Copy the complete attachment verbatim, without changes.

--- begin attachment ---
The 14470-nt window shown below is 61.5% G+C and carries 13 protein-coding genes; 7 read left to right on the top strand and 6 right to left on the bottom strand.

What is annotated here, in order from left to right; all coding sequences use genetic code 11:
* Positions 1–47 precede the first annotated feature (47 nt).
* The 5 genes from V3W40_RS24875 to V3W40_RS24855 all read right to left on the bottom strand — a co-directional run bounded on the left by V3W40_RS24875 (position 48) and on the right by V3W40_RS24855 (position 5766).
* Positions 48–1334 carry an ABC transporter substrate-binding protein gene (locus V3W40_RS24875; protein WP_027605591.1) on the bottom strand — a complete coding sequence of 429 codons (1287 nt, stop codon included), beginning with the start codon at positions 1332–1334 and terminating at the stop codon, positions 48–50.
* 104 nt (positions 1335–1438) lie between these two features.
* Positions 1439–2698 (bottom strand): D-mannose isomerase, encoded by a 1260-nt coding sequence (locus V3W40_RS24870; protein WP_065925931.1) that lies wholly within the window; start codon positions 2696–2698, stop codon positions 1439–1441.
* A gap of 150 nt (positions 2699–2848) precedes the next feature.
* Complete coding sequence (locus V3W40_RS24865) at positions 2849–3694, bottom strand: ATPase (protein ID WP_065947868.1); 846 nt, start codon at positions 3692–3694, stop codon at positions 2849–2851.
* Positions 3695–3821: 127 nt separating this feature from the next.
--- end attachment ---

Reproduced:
The 14470-nt window shown below is 61.5% G+C and carries 13 protein-coding genes; 7 read left to right on the top strand and 6 right to left on the bottom strand.

What is annotated here, in order from left to right; all coding sequences use genetic code 11:
* Positions 1–47 precede the first annotated feature (47 nt).
* The 5 genes from V3W40_RS24875 to V3W40_RS24855 all read right to left on the bottom strand — a co-directional run bounded on the left by V3W40_RS24875 (position 48) and on the right by V3W40_RS24855 (position 5766).
* Positions 48–1334 carry an ABC transporter substrate-binding protein gene (locus V3W40_RS24875; protein WP_027605591.1) on the bottom strand — a complete coding sequence of 429 codons (1287 nt, stop codon included), beginning with the start codon at positions 1332–1334 and terminating at the stop codon, positions 48–50.
* 104 nt (positions 1335–1438) lie between these two features.
* Positions 1439–2698 (bottom strand): D-mannose isomerase, encoded by a 1260-nt coding sequence (locus V3W40_RS24870; protein WP_065925931.1) that lies wholly within the window; start codon positions 2696–2698, stop codon positions 1439–1441.
* A gap of 150 nt (positions 2699–2848) precedes the next feature.
* Complete coding sequence (locus V3W40_RS24865) at positions 2849–3694, bottom strand: ATPase (protein ID WP_065947868.1); 846 nt, start codon at positions 3692–3694, stop codon at positions 2849–2851.
* Positions 3695–3821: 127 nt separating this feature from the next.